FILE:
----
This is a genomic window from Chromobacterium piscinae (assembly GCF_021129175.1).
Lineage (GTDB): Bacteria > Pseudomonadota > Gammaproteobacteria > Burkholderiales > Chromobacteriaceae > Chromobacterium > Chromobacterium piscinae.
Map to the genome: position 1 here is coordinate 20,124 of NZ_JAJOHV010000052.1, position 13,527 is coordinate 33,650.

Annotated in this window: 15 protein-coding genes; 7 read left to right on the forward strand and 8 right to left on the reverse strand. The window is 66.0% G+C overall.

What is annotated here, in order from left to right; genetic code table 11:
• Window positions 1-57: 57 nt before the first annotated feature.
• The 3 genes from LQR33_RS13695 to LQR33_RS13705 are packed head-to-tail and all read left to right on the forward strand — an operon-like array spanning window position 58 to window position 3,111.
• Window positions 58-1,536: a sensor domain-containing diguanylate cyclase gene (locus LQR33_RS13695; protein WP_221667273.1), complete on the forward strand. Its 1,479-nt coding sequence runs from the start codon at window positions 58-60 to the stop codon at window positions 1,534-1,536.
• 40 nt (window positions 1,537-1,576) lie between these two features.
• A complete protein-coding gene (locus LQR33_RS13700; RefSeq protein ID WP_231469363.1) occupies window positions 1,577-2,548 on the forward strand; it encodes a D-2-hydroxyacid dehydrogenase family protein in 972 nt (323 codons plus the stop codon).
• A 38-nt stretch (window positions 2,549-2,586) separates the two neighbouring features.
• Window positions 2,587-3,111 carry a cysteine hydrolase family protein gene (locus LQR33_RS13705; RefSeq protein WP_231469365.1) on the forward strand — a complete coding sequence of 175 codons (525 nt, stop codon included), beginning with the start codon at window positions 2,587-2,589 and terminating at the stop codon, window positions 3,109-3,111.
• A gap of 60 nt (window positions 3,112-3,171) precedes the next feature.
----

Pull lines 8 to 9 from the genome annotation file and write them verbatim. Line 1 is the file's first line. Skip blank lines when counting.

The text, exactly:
• Window positions 58-1,536: a sensor domain-containing diguanylate cyclase gene (locus LQR33_RS13695; protein WP_221667273.1), complete on the forward strand. Its 1,479-nt coding sequence runs from the start codon at window positions 58-60 to the stop codon at window positions 1,534-1,536.
• 40 nt (window positions 1,537-1,576) lie between these two features.